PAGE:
It takes extra effort to see the world in this different, no surprises way. but it's well worth it.

Confidential or Private?

Boom as a Toddler

   i am a private person.
  Here is how you will know my family:  MyGuy, Boom (for Boomerang Kid), and Max (for Maximum Smile).  Not exactly full openness, but protects their privacy.  Two of them have webpresences, and both have public and private personae.  Max has confidential school stuff, which is, in this computer age, no doubt stored online.
    What is the difference  between confidential and private?  Theoretically, the two words should mean the same.  i can tell my story, but not theirs.  Our stories are very much interwoven, but they must tell their own stories.
   i care passionately about education, but find i can only speak in generalities.  The school's story, you see, is not mine to tell.  i don't have enough behind the scenes details.  My son's education is vital to me, but i would be speaking from not knowledge if i tried to tell what's happening.
   There's a word for what i do if i tell your story without you, and it's not pretty.   i can come along side you as you tell your story.  That's called advocacy, much nicer than gossip, and it tends to be more accurate too.
   But confidentiality bothers me a little.  Though the two words are theoretically the same, confidentiality often reads as "I'm protecting me while hiding behind protecting this other person."  That may not be the intent, but it comes off that way.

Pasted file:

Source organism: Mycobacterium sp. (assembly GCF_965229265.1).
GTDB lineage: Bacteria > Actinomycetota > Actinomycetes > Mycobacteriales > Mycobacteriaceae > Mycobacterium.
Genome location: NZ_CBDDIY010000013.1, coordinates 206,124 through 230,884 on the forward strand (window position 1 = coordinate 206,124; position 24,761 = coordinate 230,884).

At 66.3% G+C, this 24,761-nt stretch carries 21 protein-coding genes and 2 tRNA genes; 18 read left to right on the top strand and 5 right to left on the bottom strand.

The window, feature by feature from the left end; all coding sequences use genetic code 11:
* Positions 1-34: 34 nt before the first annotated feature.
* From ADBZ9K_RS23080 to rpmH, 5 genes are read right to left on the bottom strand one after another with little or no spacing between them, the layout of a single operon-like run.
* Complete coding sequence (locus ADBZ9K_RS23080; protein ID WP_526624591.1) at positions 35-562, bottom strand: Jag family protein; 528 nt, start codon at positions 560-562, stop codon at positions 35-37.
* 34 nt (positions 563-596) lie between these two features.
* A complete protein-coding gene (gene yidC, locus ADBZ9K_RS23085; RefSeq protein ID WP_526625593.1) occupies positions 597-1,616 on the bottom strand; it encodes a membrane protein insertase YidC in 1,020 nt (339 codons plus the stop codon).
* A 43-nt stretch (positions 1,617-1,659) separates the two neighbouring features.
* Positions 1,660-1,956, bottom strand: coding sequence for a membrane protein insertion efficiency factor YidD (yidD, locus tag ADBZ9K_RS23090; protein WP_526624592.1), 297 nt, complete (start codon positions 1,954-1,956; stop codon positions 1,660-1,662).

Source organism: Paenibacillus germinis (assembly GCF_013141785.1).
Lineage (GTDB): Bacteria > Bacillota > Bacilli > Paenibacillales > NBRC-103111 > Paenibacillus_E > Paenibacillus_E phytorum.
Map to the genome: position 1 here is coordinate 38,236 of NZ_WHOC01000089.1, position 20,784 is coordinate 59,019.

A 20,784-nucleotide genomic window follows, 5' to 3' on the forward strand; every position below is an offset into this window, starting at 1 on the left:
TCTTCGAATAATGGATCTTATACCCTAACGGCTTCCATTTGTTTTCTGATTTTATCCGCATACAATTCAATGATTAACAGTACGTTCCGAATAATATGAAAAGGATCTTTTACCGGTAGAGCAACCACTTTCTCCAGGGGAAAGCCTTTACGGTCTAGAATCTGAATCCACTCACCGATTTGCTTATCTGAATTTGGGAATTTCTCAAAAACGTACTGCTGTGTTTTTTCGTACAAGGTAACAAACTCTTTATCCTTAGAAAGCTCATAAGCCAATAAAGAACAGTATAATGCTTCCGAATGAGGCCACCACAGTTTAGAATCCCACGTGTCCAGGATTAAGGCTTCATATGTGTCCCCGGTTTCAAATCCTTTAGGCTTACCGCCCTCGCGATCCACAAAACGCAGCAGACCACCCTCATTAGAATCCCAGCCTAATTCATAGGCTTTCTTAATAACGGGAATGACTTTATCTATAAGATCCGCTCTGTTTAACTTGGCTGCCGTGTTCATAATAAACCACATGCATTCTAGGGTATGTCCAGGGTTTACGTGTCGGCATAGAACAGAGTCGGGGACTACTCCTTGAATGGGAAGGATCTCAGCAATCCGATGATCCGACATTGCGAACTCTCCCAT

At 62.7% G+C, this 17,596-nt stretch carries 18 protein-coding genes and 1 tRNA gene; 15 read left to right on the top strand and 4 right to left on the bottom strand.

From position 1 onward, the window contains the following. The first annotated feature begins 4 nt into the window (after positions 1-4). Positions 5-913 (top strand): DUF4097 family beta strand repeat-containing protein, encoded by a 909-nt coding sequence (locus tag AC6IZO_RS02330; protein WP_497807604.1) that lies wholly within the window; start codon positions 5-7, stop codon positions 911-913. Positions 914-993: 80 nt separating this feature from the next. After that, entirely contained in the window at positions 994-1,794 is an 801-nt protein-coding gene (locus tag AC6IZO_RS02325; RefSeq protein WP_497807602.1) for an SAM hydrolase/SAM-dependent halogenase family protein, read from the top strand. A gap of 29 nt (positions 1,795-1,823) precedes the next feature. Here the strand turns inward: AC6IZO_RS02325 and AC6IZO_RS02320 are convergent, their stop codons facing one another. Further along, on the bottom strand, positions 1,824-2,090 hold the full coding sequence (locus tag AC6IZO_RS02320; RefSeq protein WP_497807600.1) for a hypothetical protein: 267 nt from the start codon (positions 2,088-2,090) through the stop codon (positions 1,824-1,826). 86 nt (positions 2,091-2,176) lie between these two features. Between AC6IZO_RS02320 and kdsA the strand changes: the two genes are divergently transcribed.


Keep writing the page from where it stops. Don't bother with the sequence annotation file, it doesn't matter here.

You may think i'm hiding something too.  That's your right.  i would say much more if i knew you.  As it is, i want to share, but feel bound.

The Power of Breath

   Lately i've been consumed with the concept of breath.
   God breathed on His newly created humans, and they became living beings.
   In the book of Ezekiel, the dry bones grew flesh again, but they didn't live until God's prophet called for the winds to enter them as breath.
   After His resurrection, Jesus breathed on His disciples and bade them to receive the Holy Spirit, who later came as wind and fire.
   On a more mundane level, what is the difference between a horse with no name and a horse who is a beloved friend?  Between a kennel dog and a beloved pet?  i rather think it's breath. 

   My own dog enjoys all the priveleges of a spoiled pethood, but she sure gets "uppity" if i get too busy to "breathe" on her, to spend time with her.  She deserves it all, but doesn't want to give me anything.
   After all, i've let her have things her own way, so why shouldn't it continue like that?
   Maybe it's about slowing down & being present in our own lives.  Inour families' lives.
   The Hawaiians have the concept of breath.  If you are not a native Hawaiian, you are haole, no breath, though some will admit that not all haoles are no-breath.   
   Whether here or in the land of Aloha, it's hard to slow down and find your breath,  but we miss opportunities if we don't.  Like the father in the Cat's in the Cradle song, the child has grown up.  A dog's life is so short.
  And that only scratches the surface of what we can miss when we hurry around breathlessly.
   Breath.  It's underrated.

Before and After

   This is a portrait of a feeling.
   Dry, alone, with a grey sky and a wide, clear but joyless path of duty before you.
   It's even off-center with stuff in the way. The path is clear enough, but there's bothersome little STUFF in front of you.